According to UN humanitarian agency, the number of people facing crisis-level food insecurity in the Eastern Africa region has increased by 18 per cent to 36.5 million in October from 30.9 million a year ago.
The UN Office for Coordination of Humanitarian Affairs (OCHA) Eastern Africa said in its latest report released in Nairobi that repeated episodes of drought across the region, conflicts and insecurity, high stable food prices and high refugee/displacements across the region are the main drivers of food insecurity.
OCHA said in its Food Security and Nutrition Situation reported that an estimated 36.5 million people are facing crisis-level food insecurity and above Integrated Phase Classification (IPC Phase 3+) and need humanitarian assistance. This is 18 per cent increase compared to 30.9 million people one year ago. The UN report warns that food security conditions are expected to deteriorate in Burundi and Rwanda until the end of the year due to the lean season.
The report says food security is expected to improve in Sudan, Ethiopia and Uganda in coming months as households harvest seasonal crops and urgent multi-sectoral humanitarian action is needed to respond to alarming levels of malnutrition in Somalia and Kenya to prevent further deterioration. In Kenya, around 420,674 children require treatment of acute malnutrition while in Ethiopia, 376,000 children with severe acute malnutrition are expected in 2017.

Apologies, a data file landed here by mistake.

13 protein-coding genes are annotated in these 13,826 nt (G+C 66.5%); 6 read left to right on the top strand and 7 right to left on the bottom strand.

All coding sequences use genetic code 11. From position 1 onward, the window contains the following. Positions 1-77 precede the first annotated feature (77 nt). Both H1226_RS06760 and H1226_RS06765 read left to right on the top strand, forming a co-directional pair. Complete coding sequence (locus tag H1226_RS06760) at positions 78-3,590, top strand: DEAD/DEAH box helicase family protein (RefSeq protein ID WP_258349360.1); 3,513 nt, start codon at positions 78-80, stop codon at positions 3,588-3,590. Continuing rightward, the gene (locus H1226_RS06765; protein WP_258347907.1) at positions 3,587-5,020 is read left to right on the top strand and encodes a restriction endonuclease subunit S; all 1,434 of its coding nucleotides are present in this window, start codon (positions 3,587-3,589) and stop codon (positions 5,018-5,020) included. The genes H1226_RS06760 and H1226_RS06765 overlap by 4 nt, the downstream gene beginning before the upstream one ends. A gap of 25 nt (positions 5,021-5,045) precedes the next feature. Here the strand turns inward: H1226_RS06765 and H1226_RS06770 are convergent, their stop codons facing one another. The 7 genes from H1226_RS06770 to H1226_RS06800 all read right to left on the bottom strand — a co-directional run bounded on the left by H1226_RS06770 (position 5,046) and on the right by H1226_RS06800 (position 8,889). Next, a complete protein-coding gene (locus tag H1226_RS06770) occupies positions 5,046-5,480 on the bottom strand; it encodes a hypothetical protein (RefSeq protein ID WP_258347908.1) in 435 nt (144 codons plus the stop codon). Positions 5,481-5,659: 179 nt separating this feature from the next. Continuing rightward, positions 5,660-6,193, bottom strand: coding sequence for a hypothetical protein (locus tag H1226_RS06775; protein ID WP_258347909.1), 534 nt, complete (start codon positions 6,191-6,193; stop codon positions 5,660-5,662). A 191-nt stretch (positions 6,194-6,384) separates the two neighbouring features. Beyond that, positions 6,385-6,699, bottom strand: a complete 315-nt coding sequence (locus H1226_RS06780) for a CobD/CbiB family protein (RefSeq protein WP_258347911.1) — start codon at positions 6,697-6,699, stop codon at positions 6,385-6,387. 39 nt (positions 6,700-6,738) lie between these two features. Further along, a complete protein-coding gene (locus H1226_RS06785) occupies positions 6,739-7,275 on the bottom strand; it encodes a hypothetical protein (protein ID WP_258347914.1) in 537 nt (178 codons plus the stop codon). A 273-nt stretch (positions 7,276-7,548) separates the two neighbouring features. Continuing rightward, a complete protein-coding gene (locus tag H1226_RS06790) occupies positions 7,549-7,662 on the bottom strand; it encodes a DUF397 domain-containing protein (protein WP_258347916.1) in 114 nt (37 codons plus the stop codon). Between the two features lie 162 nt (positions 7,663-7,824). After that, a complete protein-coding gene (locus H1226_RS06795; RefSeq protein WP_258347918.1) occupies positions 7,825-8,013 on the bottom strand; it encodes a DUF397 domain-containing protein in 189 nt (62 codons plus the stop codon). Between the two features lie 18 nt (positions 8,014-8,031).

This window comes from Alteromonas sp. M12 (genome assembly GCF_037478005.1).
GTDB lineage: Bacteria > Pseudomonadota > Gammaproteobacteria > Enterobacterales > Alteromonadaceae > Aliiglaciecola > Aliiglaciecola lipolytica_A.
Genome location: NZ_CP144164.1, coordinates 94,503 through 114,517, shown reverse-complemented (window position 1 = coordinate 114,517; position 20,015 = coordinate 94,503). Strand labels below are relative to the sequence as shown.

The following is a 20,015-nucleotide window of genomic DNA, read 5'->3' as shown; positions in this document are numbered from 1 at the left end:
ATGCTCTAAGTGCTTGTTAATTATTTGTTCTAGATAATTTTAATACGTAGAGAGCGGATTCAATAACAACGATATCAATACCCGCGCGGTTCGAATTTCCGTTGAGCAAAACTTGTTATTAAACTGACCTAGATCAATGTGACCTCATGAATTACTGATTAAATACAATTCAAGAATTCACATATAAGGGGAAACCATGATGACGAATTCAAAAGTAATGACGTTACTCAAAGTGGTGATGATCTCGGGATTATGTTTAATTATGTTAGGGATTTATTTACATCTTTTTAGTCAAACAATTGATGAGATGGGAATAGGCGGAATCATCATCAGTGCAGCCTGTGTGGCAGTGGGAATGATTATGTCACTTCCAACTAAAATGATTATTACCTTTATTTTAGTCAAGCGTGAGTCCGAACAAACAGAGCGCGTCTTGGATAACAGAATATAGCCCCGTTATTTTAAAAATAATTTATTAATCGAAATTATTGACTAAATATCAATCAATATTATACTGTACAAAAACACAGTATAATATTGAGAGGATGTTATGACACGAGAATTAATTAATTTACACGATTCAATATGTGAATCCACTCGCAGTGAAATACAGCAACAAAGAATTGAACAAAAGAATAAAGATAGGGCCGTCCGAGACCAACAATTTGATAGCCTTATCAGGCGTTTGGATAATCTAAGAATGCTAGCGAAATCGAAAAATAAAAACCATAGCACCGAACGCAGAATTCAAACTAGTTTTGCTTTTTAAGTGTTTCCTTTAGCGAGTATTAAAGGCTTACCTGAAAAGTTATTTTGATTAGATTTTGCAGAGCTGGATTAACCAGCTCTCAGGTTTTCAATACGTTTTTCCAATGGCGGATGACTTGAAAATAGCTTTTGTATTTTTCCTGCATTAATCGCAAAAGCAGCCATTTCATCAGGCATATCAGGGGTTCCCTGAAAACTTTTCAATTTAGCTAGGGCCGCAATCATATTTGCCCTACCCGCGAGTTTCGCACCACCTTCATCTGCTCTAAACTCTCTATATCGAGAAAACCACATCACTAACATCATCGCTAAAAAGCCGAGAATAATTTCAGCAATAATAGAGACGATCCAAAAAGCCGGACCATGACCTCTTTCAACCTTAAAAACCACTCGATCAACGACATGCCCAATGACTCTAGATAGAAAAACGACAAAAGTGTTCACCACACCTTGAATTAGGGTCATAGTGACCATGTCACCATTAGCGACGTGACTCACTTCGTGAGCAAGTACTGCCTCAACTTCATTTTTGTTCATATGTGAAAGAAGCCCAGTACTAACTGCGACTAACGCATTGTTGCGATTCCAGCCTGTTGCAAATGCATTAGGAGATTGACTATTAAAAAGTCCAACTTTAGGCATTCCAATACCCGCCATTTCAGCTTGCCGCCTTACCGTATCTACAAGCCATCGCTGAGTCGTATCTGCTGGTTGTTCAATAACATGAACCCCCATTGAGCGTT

The main areas of concern are South Sudan, Burundi, southeastern Ethiopia, pastoral areas of Kenya, and parts of Somalia and DRC.
The report says nutrition situation continues to be of concern in the region based on admission trends in several countries, despite ongoing response efforts.
The UN report says some 1.2 million children in Somalia are projected to be malnourished over the next one year period, including 231,829 being severely malnourished.
“In Sudan, 2 million people are acutely malnourished including 550,000 who are severely malnourished. In South Sudan more than 1 million children under age 5 are estimated to be acutely malnourished,” OCHA said.